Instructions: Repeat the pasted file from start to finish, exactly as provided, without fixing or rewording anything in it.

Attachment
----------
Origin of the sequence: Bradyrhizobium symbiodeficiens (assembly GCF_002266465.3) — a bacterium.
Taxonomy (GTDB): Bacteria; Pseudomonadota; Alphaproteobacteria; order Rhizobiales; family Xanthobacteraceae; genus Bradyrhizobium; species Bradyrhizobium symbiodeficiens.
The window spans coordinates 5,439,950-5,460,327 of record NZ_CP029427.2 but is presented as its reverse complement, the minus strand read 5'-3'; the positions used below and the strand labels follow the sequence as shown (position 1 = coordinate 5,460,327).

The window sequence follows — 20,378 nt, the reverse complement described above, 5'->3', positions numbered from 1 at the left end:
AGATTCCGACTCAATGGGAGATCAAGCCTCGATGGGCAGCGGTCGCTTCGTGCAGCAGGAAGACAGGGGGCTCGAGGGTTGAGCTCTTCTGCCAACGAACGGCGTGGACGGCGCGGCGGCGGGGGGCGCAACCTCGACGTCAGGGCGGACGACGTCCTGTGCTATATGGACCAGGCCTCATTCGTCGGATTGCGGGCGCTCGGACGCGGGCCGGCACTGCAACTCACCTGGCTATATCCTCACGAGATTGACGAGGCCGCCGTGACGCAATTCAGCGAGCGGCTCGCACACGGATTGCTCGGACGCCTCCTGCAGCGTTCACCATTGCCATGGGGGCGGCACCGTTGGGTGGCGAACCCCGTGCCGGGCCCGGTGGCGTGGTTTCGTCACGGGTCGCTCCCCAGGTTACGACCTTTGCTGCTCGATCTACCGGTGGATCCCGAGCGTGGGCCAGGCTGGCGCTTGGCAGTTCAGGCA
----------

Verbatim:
Origin of the sequence: Bradyrhizobium symbiodeficiens (assembly GCF_002266465.3) — a bacterium.
Taxonomy (GTDB): Bacteria; Pseudomonadota; Alphaproteobacteria; order Rhizobiales; family Xanthobacteraceae; genus Bradyrhizobium; species Bradyrhizobium symbiodeficiens.
The window spans coordinates 5,439,950-5,460,327 of record NZ_CP029427.2 but is presented as its reverse complement, the minus strand read 5'-3'; the positions used below and the strand labels follow the sequence as shown (position 1 = coordinate 5,460,327).

The window sequence follows — 20,378 nt, the reverse complement described above, 5'->3', positions numbered from 1 at the left end:
AGATTCCGACTCAATGGGAGATCAAGCCTCGATGGGCAGCGGTCGCTTCGTGCAGCAGGAAGACAGGGGGCTCGAGGGTTGAGCTCTTCTGCCAACGAACGGCGTGGACGGCGCGGCGGCGGGGGGCGCAACCTCGACGTCAGGGCGGACGACGTCCTGTGCTATATGGACCAGGCCTCATTCGTCGGATTGCGGGCGCTCGGACGCGGGCCGGCACTGCAACTCACCTGGCTATATCCTCACGAGATTGACGAGGCCGCCGTGACGCAATTCAGCGAGCGGCTCGCACACGGATTGCTCGGACGCCTCCTGCAGCGTTCACCATTGCCATGGGGGCGGCACCGTTGGGTGGCGAACCCCGTGCCGGGCCCGGTGGCGTGGTTTCGTCACGGGTCGCTCCCCAGGTTACGACCTTTGCTGCTCGATCTACCGGTGGATCCCGAGCGTGGGCCAGGCTGGCGCTTGGCAGTTCAGGCA